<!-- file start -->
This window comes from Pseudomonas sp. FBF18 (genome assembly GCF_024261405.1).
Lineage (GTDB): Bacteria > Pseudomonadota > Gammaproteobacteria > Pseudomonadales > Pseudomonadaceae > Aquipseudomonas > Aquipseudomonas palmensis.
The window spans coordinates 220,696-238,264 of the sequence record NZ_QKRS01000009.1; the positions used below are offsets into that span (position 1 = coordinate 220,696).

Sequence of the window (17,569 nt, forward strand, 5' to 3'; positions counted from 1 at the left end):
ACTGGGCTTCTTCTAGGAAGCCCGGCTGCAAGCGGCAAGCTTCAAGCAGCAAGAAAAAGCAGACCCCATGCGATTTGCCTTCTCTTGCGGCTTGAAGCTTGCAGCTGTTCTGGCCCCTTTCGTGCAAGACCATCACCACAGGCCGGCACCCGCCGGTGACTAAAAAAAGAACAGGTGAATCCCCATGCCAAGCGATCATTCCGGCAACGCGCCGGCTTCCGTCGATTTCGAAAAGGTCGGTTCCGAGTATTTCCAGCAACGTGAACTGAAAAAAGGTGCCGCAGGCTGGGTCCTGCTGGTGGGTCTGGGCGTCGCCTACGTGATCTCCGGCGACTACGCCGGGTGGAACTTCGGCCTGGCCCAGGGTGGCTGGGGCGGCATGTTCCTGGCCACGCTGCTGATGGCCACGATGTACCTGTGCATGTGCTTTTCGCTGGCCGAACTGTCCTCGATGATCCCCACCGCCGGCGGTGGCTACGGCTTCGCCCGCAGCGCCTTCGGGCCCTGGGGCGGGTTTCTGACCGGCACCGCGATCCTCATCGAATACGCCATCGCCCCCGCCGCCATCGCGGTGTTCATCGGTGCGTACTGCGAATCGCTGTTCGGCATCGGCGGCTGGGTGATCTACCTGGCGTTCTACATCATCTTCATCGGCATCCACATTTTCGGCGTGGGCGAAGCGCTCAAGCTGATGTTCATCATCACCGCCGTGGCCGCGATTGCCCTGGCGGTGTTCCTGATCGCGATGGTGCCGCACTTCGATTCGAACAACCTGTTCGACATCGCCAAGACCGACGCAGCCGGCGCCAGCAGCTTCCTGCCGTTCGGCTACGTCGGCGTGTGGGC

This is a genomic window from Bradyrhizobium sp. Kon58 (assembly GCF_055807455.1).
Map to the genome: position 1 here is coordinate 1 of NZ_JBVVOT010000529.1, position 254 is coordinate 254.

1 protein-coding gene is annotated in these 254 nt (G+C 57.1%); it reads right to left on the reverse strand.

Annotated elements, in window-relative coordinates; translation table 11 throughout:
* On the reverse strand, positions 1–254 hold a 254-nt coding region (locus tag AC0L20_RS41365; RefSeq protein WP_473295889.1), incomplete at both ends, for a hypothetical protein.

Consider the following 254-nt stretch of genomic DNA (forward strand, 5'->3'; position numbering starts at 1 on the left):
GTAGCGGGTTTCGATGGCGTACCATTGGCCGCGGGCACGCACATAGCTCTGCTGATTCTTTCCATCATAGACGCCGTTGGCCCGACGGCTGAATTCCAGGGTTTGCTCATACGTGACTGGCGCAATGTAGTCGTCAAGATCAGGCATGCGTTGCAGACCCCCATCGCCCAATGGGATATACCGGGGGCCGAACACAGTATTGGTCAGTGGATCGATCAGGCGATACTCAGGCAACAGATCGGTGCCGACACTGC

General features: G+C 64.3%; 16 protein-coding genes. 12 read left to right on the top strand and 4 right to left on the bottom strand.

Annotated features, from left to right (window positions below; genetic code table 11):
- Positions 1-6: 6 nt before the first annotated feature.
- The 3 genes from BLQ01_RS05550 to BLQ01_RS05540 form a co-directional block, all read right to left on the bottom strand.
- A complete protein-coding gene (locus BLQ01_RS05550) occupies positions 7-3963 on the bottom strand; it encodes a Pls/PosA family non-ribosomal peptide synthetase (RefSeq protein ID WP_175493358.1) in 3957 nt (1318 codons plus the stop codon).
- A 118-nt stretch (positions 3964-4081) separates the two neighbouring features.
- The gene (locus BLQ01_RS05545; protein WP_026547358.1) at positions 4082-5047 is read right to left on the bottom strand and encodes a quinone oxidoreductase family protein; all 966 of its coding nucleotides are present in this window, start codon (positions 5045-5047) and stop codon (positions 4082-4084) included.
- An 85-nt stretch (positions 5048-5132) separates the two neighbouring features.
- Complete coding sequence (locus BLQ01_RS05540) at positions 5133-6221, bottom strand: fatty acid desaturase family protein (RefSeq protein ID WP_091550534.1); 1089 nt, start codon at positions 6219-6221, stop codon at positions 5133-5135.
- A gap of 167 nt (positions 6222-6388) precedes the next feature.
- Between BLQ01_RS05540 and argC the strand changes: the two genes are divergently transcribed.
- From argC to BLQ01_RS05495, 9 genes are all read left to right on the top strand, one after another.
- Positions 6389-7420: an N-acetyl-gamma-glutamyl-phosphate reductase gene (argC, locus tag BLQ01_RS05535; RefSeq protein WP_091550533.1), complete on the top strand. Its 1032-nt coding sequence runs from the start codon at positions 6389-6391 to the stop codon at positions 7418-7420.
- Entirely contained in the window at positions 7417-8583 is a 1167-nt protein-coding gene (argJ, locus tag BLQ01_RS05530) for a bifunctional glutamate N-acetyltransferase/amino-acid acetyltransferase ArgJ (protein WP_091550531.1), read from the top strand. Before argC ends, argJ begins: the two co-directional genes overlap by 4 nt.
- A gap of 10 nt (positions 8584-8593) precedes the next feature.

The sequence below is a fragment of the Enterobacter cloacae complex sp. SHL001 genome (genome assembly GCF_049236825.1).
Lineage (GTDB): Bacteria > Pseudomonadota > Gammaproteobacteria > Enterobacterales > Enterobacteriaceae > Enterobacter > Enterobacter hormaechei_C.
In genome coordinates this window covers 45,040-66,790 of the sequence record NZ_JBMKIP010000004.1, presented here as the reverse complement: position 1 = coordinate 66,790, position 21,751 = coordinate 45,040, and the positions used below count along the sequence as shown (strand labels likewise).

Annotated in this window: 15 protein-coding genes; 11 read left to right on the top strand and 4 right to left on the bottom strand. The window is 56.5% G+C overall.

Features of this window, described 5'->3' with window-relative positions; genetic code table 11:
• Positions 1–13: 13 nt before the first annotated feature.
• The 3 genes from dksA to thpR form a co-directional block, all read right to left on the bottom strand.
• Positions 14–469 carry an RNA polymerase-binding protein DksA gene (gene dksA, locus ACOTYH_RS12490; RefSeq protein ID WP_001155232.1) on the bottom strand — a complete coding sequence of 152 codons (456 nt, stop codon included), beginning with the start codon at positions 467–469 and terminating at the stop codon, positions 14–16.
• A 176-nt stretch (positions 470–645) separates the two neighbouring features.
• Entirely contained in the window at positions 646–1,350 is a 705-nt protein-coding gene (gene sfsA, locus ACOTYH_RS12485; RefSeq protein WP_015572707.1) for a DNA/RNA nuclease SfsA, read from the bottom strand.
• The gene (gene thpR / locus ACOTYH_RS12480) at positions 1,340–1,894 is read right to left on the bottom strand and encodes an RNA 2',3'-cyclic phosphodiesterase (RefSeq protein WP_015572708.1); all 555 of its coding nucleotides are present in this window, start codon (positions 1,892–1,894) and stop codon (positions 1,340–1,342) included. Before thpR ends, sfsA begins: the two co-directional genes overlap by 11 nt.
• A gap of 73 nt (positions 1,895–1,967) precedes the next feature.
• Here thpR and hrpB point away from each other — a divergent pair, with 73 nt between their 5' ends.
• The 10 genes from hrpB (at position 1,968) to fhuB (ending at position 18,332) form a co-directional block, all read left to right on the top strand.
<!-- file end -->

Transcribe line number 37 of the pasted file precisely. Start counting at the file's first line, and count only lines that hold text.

• Entirely contained in the window at positions 646–1,350 is a 705-nt protein-coding gene (gene sfsA, locus ACOTYH_RS12485; RefSeq protein WP_015572707.1) for a DNA/RNA nuclease SfsA, read from the bottom strand.